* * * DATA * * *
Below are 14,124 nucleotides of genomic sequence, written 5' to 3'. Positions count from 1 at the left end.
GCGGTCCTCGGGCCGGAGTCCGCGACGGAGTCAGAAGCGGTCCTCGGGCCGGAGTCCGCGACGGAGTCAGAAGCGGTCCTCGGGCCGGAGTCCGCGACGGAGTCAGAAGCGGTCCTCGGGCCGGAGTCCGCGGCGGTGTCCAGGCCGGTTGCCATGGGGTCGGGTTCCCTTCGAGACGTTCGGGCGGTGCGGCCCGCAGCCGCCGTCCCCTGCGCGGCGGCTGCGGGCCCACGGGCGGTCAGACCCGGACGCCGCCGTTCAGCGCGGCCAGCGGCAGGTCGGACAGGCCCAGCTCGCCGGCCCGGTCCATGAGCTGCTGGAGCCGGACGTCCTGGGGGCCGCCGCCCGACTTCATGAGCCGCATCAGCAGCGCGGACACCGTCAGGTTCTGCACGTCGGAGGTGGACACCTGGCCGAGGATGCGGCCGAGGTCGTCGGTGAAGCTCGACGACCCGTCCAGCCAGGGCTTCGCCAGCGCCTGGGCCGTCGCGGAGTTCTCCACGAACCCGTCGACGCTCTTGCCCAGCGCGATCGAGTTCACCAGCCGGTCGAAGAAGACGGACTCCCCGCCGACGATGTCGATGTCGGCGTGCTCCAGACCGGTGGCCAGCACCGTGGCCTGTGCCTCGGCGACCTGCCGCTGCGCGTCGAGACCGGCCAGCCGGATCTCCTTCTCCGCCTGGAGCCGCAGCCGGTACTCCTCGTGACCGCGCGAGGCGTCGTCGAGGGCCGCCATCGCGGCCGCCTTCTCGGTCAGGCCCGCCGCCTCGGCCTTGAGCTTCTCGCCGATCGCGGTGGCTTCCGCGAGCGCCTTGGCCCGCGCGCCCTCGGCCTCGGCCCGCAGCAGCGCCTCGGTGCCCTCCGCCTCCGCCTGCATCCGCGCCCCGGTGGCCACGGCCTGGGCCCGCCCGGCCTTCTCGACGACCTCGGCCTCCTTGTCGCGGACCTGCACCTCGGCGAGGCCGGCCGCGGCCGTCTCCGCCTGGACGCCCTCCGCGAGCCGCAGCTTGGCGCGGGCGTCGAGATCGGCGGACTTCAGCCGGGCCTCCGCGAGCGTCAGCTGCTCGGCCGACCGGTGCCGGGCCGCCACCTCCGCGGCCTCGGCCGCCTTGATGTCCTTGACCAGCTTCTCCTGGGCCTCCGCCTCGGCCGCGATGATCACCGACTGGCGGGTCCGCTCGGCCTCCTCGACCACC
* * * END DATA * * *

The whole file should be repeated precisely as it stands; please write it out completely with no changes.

Below are 14,124 nucleotides of genomic sequence, written 5' to 3'. Positions count from 1 at the left end.
GCGGTCCTCGGGCCGGAGTCCGCGACGGAGTCAGAAGCGGTCCTCGGGCCGGAGTCCGCGACGGAGTCAGAAGCGGTCCTCGGGCCGGAGTCCGCGACGGAGTCAGAAGCGGTCCTCGGGCCGGAGTCCGCGGCGGTGTCCAGGCCGGTTGCCATGGGGTCGGGTTCCCTTCGAGACGTTCGGGCGGTGCGGCCCGCAGCCGCCGTCCCCTGCGCGGCGGCTGCGGGCCCACGGGCGGTCAGACCCGGACGCCGCCGTTCAGCGCGGCCAGCGGCAGGTCGGACAGGCCCAGCTCGCCGGCCCGGTCCATGAGCTGCTGGAGCCGGACGTCCTGGGGGCCGCCGCCCGACTTCATGAGCCGCATCAGCAGCGCGGACACCGTCAGGTTCTGCACGTCGGAGGTGGACACCTGGCCGAGGATGCGGCCGAGGTCGTCGGTGAAGCTCGACGACCCGTCCAGCCAGGGCTTCGCCAGCGCCTGGGCCGTCGCGGAGTTCTCCACGAACCCGTCGACGCTCTTGCCCAGCGCGATCGAGTTCACCAGCCGGTCGAAGAAGACGGACTCCCCGCCGACGATGTCGATGTCGGCGTGCTCCAGACCGGTGGCCAGCACCGTGGCCTGTGCCTCGGCGACCTGCCGCTGCGCGTCGAGACCGGCCAGCCGGATCTCCTTCTCCGCCTGGAGCCGCAGCCGGTACTCCTCGTGACCGCGCGAGGCGTCGTCGAGGGCCGCCATCGCGGCCGCCTTCTCGGTCAGGCCCGCCGCCTCGGCCTTGAGCTTCTCGCCGATCGCGGTGGCTTCCGCGAGCGCCTTGGCCCGCGCGCCCTCGGCCTCGGCCCGCAGCAGCGCCTCGGTGCCCTCCGCCTCCGCCTGCATCCGCGCCCCGGTGGCCACGGCCTGGGCCCGCCCGGCCTTCTCGACGACCTCGGCCTCCTTGTCGCGGACCTGCACCTCGGCGAGGCCGGCCGCGGCCGTCTCCGCCTGGACGCCCTCCGCGAGCCGCAGCTTGGCGCGGGCGTCGAGATCGGCGGACTTCAGCCGGGCCTCCGCGAGCGTCAGCTGCTCGGCCGACCGGTGCCGGGCCGCCACCTCCGCGGCCTCGGCCGCCTTGATGTCCTTGACCAGCTTCTCCTGGGCCTCCGCCTCGGCCGCGATGATCACCGACTGGCGGGTCCGCTCGGCCTCCTCGACCACC